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is a new programmable toolkit that enables kids to create their own games, animated stories, and interactive art -- and share their creations with one another over the Net.

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Scratch is designed especially for youth at Computer Clubhouses, an international network of after-school centers in low-income communities. The Scratch project aims to create a programming culture at Computer Clubhouses, empowering youth (ages 10-16) to express themselves fluently and creatively with new technologies.
Scratch is being developed by the Lifelong Kindergarten research group at the MIT Media Lab, in collaboration with KIDS research group at the UCLA Graduate School of Education & Information Studies.

Scratch builds on the Squeak programming language, developed by Alan Kay and an open-source community of colleagues.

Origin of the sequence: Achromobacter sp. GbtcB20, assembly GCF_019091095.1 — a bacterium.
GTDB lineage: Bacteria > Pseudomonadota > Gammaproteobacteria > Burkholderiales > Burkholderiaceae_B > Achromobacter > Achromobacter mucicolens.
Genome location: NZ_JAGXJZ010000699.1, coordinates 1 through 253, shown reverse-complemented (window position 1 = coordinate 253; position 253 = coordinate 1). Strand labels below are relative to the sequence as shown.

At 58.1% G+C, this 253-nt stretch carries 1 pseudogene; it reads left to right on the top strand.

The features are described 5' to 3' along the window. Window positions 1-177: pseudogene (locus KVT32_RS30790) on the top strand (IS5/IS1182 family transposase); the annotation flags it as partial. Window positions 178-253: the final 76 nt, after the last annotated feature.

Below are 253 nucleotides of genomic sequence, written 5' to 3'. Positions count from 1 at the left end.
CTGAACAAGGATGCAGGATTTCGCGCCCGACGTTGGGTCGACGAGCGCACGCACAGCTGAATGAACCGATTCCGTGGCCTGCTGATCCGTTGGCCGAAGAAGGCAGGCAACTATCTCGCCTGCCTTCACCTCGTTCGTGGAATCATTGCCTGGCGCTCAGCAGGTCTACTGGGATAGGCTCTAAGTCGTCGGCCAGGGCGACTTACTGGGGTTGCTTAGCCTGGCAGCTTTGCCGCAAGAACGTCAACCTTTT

Scratch will be available for public release beginning January 8, 2007.


Publications

Resnick, M., Kafai, Y., Maeda, J., et al. (2003). A Networked, Media-Rich Programming Environment to Enhance Technological Fluency at After-School Centers in Economically-Disadvantaged Communities. Proposal to National Science Foundation.

Maloney, J., Burd, L., Kafai, Y., Rusk, N., Silverman, B., and Resnick, M. (2004). Scratch: A Sneak Preview. Second International Conference on Creating, Connecting, and Collaborating through Computing. Kyoto, Japan, pp. 104-109.

Feinberg, D. (2004). Broadcast-Based Communication in a Programming Environment for Novices. Masters Thesis, MIT.

Pepper, K., Kafai, Y. (2005). Creative Coding: The Role of Art and Programming in the K-12 Educational Context.


The Scratch project supported by a grant from the National Science Foundation (Grant No. 0325828) proposal | abstract

Any opinions, findings, and conclusions or recommendations expressed on this site are those of the authors and do not necessarily reflect the views of the National Science Foundation.